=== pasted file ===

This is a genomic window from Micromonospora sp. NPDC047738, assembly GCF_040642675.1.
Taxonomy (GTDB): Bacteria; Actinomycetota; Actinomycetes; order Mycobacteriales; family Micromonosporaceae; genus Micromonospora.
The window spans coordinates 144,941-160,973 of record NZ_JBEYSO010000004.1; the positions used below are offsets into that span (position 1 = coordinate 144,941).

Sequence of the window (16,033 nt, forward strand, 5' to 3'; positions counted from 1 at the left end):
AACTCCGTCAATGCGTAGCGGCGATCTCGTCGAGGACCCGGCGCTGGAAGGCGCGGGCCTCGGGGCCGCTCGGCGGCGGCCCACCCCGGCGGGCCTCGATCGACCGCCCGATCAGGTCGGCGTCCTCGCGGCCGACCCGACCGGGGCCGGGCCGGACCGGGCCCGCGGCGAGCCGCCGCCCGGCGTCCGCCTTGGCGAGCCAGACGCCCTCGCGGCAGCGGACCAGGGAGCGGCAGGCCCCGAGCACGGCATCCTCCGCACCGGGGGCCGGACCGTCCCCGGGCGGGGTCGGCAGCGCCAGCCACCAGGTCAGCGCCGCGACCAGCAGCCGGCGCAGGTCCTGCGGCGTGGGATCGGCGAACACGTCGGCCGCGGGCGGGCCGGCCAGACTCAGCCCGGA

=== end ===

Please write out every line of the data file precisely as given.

This is a genomic window from Micromonospora sp. NPDC047738, assembly GCF_040642675.1.
Taxonomy (GTDB): Bacteria; Actinomycetota; Actinomycetes; order Mycobacteriales; family Micromonosporaceae; genus Micromonospora.
The window spans coordinates 144,941-160,973 of record NZ_JBEYSO010000004.1; the positions used below are offsets into that span (position 1 = coordinate 144,941).

Sequence of the window (16,033 nt, forward strand, 5' to 3'; positions counted from 1 at the left end):
AACTCCGTCAATGCGTAGCGGCGATCTCGTCGAGGACCCGGCGCTGGAAGGCGCGGGCCTCGGGGCCGCTCGGCGGCGGCCCACCCCGGCGGGCCTCGATCGACCGCCCGATCAGGTCGGCGTCCTCGCGGCCGACCCGACCGGGGCCGGGCCGGACCGGGCCCGCGGCGAGCCGCCGCCCGGCGTCCGCCTTGGCGAGCCAGACGCCCTCGCGGCAGCGGACCAGGGAGCGGCAGGCCCCGAGCACGGCATCCTCCGCACCGGGGGCCGGACCGTCCCCGGGCGGGGTCGGCAGCGCCAGCCACCAGGTCAGCGCCGCGACCAGCAGCCGGCGCAGGTCCTGCGGCGTGGGATCGGCGAACACGTCGGCCGCGGGCGGGCCGGCCAGACTCAGCCCGGA